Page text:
"If Each Comes Halfway": Meeting Tamang Women in Nepal

"If Each Comes Halfway": Meeting Tamang Women in Nepal

"If Each Comes Halfway": Meeting Tamang Women in Nepal

"If Each Comes Halfway": Meeting Tamang Women in Nepal


For twenty-five years, Kathryn S. March has collected the life stories of the women of a Buddhist Tamang farming community in Nepal. In If Each Comes Halfway, she shows the process by which she and Tamang women reached across their cultural differences to find common ground. March allows the women's own words to paint a vivid portrait of their highland home. Because Tamang women frequently told their stories by singing poetic songs in the middle of their conversations with March, each book includes a CD of traditional songs not recorded elsewhere. Striking photographs of the Tamang people accent the book's written accounts and the CD's musical examples. In conversation and song, the Tamang open their sem their "hearts-and-minds" as they address a broad range of topics: life in extended households, women's property issues, wage employment and out-migration, sexism, and troubled relations with other ethnic groups. Young women reflect on uncertainties. Middle-aged women discuss obligations. Older women speak poignantly, and bluntly, about weariness and waiting to die. The goal of March's approach to ethnography is to place Tamang women in control of how their stories are told and allow an unusually intimate glimpse into their world.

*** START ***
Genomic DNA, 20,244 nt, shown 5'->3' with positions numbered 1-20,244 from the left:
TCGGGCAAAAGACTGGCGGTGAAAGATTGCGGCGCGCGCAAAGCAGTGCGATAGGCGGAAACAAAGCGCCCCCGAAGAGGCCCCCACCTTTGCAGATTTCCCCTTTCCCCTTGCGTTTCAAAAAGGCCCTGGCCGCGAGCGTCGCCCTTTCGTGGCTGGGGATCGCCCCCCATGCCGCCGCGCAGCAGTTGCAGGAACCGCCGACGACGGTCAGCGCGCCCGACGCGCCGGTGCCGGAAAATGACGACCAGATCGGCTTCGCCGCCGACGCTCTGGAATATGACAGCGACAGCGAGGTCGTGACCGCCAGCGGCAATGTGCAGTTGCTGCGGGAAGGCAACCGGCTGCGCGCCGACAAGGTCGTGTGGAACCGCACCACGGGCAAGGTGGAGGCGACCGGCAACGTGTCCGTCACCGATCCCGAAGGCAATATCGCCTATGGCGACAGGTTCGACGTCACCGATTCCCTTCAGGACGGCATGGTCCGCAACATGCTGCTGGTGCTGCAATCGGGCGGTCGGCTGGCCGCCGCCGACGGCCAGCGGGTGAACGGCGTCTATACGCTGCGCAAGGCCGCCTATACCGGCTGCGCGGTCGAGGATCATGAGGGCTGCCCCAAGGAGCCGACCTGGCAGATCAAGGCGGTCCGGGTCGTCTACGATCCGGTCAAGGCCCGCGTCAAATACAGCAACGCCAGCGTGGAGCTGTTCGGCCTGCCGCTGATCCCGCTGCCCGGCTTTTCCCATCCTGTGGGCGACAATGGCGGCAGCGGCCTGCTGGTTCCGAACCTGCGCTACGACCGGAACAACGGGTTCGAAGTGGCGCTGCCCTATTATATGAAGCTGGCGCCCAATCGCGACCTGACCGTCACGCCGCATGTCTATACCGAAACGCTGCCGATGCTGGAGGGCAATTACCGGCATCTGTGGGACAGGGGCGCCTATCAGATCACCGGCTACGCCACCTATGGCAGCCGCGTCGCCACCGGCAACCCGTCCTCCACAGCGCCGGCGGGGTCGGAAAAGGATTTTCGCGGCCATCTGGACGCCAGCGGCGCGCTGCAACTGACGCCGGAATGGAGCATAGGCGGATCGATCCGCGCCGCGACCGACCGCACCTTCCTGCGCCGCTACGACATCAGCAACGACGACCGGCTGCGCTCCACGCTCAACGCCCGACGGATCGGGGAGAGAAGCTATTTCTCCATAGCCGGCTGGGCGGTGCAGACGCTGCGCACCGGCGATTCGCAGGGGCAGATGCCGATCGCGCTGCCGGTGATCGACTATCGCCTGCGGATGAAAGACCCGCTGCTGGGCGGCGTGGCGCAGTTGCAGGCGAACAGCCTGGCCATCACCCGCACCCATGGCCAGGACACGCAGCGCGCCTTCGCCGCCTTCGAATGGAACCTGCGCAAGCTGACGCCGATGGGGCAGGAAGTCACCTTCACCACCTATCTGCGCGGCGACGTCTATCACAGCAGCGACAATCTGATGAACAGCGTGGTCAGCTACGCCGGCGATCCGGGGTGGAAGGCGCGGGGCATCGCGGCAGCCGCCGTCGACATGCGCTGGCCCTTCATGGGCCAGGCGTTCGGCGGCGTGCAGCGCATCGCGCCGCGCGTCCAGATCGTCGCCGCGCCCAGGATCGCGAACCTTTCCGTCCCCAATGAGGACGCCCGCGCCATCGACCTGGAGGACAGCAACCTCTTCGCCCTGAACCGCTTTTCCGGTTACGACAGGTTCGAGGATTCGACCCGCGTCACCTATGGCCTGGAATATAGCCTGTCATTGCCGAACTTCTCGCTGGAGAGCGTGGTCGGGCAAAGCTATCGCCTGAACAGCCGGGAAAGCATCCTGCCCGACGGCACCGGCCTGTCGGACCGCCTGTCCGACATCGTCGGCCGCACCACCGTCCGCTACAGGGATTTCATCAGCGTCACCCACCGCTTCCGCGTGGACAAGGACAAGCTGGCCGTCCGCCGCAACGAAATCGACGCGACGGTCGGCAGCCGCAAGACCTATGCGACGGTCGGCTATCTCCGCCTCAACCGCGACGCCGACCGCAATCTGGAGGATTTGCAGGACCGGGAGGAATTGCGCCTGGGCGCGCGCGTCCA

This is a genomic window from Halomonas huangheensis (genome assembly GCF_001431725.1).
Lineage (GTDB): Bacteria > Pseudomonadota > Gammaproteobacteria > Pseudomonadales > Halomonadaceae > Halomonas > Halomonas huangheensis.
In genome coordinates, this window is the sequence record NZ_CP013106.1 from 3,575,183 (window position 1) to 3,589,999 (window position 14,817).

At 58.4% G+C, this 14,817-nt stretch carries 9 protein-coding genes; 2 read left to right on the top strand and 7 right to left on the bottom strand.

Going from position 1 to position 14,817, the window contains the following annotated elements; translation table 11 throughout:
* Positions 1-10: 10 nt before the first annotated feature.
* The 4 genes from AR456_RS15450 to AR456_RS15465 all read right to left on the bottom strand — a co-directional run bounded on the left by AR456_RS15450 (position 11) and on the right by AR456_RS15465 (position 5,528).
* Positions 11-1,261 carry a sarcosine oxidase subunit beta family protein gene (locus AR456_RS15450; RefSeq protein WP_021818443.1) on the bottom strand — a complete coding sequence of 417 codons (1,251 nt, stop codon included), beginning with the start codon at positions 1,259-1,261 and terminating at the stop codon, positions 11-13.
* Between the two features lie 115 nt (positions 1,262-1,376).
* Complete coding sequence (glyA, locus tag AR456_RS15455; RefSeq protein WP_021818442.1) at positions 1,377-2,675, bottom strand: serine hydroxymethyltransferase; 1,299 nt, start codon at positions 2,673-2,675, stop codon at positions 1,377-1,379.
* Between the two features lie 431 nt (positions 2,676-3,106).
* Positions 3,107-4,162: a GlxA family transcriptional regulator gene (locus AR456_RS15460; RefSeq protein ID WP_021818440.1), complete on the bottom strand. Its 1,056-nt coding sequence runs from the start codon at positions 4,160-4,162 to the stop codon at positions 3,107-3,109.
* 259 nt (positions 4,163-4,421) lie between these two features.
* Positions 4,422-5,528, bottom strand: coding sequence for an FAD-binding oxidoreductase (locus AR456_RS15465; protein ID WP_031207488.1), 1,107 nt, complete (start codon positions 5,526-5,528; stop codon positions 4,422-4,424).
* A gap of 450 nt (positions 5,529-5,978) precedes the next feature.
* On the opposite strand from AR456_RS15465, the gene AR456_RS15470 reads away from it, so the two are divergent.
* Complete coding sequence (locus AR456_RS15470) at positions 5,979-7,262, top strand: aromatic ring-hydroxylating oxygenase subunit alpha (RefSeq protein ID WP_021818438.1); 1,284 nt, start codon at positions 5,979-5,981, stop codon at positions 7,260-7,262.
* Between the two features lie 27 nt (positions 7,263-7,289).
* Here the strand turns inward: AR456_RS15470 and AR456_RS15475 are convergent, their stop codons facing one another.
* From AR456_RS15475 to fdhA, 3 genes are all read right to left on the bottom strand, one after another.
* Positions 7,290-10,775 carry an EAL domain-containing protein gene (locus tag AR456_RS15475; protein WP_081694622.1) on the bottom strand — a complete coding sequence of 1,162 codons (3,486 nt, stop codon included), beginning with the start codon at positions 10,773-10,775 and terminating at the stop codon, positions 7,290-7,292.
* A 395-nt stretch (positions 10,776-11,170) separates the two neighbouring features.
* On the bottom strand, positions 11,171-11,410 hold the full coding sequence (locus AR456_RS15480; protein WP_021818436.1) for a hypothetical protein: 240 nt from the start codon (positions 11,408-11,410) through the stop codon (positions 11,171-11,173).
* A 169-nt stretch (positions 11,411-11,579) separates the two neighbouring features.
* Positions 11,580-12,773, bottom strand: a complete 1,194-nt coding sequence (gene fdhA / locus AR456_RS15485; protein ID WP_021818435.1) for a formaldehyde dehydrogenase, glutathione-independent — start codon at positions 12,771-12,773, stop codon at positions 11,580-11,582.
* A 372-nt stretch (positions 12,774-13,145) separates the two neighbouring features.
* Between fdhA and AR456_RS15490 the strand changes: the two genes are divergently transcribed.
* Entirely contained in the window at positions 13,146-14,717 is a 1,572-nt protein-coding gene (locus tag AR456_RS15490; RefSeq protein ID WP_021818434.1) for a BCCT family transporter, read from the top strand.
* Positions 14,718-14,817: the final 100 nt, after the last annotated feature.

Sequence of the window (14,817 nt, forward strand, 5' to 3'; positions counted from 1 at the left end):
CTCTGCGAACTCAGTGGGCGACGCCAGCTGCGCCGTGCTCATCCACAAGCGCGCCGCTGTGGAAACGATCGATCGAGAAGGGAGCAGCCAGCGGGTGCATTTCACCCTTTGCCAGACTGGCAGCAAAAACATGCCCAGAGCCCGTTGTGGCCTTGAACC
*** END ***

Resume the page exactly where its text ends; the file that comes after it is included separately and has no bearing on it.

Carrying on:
Twenty-five years: this book, like my acquaintance with the Tamang women whose stories I retell, has been a meandering odyssey. How to reconcile the negotiated openness of dialogue with the people of Stupahill and the authoritative closure of a written text? Twice I thought I had completed this work. Each time I found something critically lacking and returned to Nepal to correct what I could. This book reflects a long learning process, with each stage adding a new layer of concerns.

Those of us who live in the less famous Ithaca tire of allusions to its classical namesake and its notorious vagrant. In one respect, however, I must compare the work at hand not to Ulysses and his adventures but to Homer’s way of telling—as an epic narrative. Without overstating the parallels to that great account, these stories of the Tamang women should also be read as an epic. The problem with epics is that, as tellings, they appear to wander, get lost, and retrace their steps. Somehow, though, it is through these same devices that epics lead us to the heart of the adventure, the adventurers, and ourselves. They are meant to be heard and reheard, told and retold.

1. Pronounced with equal emphasis on both syllables and a soft ng: roughly, tah-mahng, not ta-mayng.

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